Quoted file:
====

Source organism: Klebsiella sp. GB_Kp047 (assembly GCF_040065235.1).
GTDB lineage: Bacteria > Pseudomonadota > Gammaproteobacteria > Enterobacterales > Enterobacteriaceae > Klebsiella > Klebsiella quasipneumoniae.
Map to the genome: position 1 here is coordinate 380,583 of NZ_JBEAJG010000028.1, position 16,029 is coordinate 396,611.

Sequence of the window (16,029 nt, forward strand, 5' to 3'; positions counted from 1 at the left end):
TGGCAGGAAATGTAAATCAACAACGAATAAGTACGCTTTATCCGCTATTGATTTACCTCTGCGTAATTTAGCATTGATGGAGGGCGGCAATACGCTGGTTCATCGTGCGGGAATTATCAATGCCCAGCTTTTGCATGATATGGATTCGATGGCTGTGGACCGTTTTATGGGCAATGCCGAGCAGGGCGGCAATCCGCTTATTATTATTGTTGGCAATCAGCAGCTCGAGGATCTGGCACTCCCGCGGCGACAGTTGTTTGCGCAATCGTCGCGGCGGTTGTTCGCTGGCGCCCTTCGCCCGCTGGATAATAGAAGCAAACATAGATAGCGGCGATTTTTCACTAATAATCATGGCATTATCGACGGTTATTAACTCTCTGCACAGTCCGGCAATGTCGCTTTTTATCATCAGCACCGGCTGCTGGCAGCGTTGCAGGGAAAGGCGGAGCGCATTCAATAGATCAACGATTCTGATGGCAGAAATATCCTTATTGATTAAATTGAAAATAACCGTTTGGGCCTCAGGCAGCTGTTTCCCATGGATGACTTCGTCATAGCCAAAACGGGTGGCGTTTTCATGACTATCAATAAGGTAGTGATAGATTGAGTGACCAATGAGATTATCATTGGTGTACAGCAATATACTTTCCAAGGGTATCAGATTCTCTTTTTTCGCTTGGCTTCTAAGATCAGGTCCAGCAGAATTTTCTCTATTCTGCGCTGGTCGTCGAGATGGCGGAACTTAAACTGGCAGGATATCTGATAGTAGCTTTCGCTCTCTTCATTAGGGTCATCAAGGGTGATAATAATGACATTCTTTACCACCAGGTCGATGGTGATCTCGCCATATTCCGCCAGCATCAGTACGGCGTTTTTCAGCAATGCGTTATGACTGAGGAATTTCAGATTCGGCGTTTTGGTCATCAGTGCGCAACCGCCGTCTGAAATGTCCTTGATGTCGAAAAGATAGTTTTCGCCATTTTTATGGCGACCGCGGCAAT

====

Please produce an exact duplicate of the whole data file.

Source organism: Klebsiella sp. GB_Kp047 (assembly GCF_040065235.1).
GTDB lineage: Bacteria > Pseudomonadota > Gammaproteobacteria > Enterobacterales > Enterobacteriaceae > Klebsiella > Klebsiella quasipneumoniae.
Map to the genome: position 1 here is coordinate 380,583 of NZ_JBEAJG010000028.1, position 16,029 is coordinate 396,611.

Sequence of the window (16,029 nt, forward strand, 5' to 3'; positions counted from 1 at the left end):
TGGCAGGAAATGTAAATCAACAACGAATAAGTACGCTTTATCCGCTATTGATTTACCTCTGCGTAATTTAGCATTGATGGAGGGCGGCAATACGCTGGTTCATCGTGCGGGAATTATCAATGCCCAGCTTTTGCATGATATGGATTCGATGGCTGTGGACCGTTTTATGGGCAATGCCGAGCAGGGCGGCAATCCGCTTATTATTATTGTTGGCAATCAGCAGCTCGAGGATCTGGCACTCCCGCGGCGACAGTTGTTTGCGCAATCGTCGCGGCGGTTGTTCGCTGGCGCCCTTCGCCCGCTGGATAATAGAAGCAAACATAGATAGCGGCGATTTTTCACTAATAATCATGGCATTATCGACGGTTATTAACTCTCTGCACAGTCCGGCAATGTCGCTTTTTATCATCAGCACCGGCTGCTGGCAGCGTTGCAGGGAAAGGCGGAGCGCATTCAATAGATCAACGATTCTGATGGCAGAAATATCCTTATTGATTAAATTGAAAATAACCGTTTGGGCCTCAGGCAGCTGTTTCCCATGGATGACTTCGTCATAGCCAAAACGGGTGGCGTTTTCATGACTATCAATAAGGTAGTGATAGATTGAGTGACCAATGAGATTATCATTGGTGTACAGCAATATACTTTCCAAGGGTATCAGATTCTCTTTTTTCGCTTGGCTTCTAAGATCAGGTCCAGCAGAATTTTCTCTATTCTGCGCTGGTCGTCGAGATGGCGGAACTTAAACTGGCAGGATATCTGATAGTAGCTTTCGCTCTCTTCATTAGGGTCATCAAGGGTGATAATAATGACATTCTTTACCACCAGGTCGATGGTGATCTCGCCATATTCCGCCAGCATCAGTACGGCGTTTTTCAGCAATGCGTTATGACTGAGGAATTTCAGATTCGGCGTTTTGGTCATCAGTGCGCAACCGCCGTCTGAAATGTCCTTGATGTCGAAAAGATAGTTTTCGCCATTTTTATGGCGACCGCGGCAAT